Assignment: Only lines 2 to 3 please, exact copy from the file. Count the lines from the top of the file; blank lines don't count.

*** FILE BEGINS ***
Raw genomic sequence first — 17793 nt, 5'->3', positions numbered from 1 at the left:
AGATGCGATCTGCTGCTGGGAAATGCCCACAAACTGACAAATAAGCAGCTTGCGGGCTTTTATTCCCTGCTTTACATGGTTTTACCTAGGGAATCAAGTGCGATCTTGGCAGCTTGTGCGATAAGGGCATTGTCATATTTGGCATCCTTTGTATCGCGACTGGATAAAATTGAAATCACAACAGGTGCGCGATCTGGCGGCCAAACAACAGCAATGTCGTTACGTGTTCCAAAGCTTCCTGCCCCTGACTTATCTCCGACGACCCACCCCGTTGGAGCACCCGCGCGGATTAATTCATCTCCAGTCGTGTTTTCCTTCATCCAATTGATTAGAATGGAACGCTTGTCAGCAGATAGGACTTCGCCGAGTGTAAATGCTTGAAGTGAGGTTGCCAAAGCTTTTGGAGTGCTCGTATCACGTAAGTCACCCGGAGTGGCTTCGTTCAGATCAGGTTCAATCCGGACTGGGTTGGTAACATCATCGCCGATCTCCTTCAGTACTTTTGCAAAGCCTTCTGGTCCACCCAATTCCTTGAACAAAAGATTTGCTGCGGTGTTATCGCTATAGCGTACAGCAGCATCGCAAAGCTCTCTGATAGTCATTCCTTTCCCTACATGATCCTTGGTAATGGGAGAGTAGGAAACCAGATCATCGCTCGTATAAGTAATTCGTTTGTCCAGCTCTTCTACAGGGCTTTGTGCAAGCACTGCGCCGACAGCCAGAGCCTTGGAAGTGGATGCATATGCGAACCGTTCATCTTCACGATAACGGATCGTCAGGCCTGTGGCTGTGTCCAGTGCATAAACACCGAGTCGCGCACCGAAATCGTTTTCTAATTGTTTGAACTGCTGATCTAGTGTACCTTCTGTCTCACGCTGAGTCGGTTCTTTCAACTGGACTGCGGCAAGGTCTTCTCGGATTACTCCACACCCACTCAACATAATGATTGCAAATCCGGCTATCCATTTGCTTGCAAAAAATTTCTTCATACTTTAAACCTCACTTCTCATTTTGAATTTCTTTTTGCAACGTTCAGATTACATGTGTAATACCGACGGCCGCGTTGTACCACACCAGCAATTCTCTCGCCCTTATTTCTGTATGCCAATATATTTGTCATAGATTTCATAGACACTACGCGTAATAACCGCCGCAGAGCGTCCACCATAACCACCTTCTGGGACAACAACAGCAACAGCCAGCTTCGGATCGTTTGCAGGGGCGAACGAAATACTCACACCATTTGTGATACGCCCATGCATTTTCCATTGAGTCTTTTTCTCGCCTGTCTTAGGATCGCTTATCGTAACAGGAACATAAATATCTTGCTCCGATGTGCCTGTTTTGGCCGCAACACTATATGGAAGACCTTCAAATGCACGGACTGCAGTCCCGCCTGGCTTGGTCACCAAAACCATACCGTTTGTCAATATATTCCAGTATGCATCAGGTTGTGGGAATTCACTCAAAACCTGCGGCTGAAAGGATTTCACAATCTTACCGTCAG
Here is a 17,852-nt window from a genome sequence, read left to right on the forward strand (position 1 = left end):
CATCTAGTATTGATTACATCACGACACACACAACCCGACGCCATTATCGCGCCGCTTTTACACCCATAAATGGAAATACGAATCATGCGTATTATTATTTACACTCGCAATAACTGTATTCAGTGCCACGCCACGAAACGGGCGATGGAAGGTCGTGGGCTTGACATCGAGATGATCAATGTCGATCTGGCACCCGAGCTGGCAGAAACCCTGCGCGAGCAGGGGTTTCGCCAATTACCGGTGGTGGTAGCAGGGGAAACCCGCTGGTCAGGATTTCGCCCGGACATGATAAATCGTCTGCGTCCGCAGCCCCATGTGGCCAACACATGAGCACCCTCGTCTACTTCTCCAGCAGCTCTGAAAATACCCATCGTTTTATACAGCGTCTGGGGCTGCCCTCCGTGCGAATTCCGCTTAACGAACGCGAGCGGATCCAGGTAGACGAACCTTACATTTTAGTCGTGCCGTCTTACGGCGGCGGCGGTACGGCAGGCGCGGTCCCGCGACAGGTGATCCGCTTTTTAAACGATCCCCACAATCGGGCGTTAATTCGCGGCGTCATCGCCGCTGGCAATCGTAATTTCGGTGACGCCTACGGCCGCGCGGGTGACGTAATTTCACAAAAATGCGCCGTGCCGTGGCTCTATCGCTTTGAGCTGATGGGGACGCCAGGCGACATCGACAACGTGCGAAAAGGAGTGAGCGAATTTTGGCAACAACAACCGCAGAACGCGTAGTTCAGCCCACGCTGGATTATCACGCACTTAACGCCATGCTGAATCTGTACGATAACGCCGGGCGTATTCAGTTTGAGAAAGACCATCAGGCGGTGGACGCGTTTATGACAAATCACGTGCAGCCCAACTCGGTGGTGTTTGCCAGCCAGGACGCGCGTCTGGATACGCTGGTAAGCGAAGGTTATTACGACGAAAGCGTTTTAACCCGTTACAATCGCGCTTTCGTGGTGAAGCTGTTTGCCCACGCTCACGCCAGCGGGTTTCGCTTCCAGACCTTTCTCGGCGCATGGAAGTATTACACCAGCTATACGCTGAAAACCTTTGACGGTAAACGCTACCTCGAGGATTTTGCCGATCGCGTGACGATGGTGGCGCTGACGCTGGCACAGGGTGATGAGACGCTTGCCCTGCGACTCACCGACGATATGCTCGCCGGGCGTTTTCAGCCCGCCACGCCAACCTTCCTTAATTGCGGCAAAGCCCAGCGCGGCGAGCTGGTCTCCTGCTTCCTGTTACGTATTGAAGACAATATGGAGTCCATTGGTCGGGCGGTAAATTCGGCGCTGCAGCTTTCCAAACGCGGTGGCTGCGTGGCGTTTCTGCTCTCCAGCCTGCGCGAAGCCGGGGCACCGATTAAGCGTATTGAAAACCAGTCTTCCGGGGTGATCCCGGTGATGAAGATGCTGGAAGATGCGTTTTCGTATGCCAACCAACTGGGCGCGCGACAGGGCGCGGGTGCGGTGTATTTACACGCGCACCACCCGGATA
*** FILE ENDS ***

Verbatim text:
AGATGCGATCTGCTGCTGGGAAATGCCCACAAACTGACAAATAAGCAGCTTGCGGGCTTTTATTCCCTGCTTTACATGGTTTTACCTAGGGAATCAAGTGCGATCTTGGCAGCTTGTGCGATAAGGGCATTGTCATATTTGGCATCCTTTGTATCGCGACTGGATAAAATTGAAATCACAACAGGTGCGCGATCTGGCGGCCAAACAACAGCAATGTCGTTACGTGTTCCAAAGCTTCCTGCCCCTGACTTATCTCCGACGACCCACCCCGTTGGAGCACCCGCGCGGATTAATTCATCTCCAGTCGTGTTTTCCTTCATCCAATTGATTAGAATGGAACGCTTGTCAGCAGATAGGACTTCGCCGAGTGTAAATGCTTGAAGTGAGGTTGCCAAAGCTTTTGGAGTGCTCGTATCACGTAAGTCACCCGGAGTGGCTTCGTTCAGATCAGGTTCAATCCGGACTGGGTTGGTAACATCATCGCCGATCTCCTTCAGTACTTTTGCAAAGCCTTCTGGTCCACCCAATTCCTTGAACAAAAGATTTGCTGCGGTGTTATCGCTATAGCGTACAGCAGCATCGCAAAGCTCTCTGATAGTCATTCCTTTCCCTACATGATCCTTGGTAATGGGAGAGTAGGAAACCAGATCATCGCTCGTATAAGTAATTCGTTTGTCCAGCTCTTCTACAGGGCTTTGTGCAAGCACTGCGCCGACAGCCAGAGCCTTGGAAGTGGATGCATATGCGAACCGTTCATCTTCACGATAACGGATCGTCAGGCCTGTGGCTGTGTCCAGTGCATAAACACCGAGTCGCGCACCGAAATCGTTTTCTAATTGTTTGAACTGCTGATCTAGTGTACCTTCTGTCTCACGCTGAGTCGGTTCTTTCAACTGGACTGCGGCAAGGTCTTCTCGGATTACTCCACACCCACTCAACATAATGATTGCAAATCCGGCTATCCATTTGCTTGCAAAAAATTTCTTCATACTTTAAACCTCACTTCTCATTTTGAATTTCTTTTTGCAACGTTCAGATTACATGTGTAATACCGACGGCCGCGTTGTACCACACCAGCAATTCTCTCGCCCTTATTTCTGTATGCCAATATATTTGTCATAGATTTCATAGACACTACGCGTAATAACCGCCGCAGAGCGTCCACCATAACCACCTTCTGGGACAACAACAGCAACAGCCAGCTTCGGATCGTTTGCAGGGGCGAACGAAATACTCACACCATTTGTGATACGCCCATGCATTTTCCATTGAGTCTTTTTCTCGCCTGTCTTAGGATCGCTTATCGTAACAGGAACATAAATATCTTGCTCCGATGTGCCTGTTTTGGCCGCAACACTATATGGAAGACCTTCAAATGCACGGACTGCAGTCCCGCCTGGCTTGGTCACCAAAACCATACCGTTTGTCAATATATTCCAGTATGCATCAGGTTGTGGGAATTCACTCAAAACCTGCGGCTGAAAGGATTTCACAATCTTACCGTCAG
Here is a 17,852-nt window from a genome sequence, read left to right on the forward strand (position 1 = left end):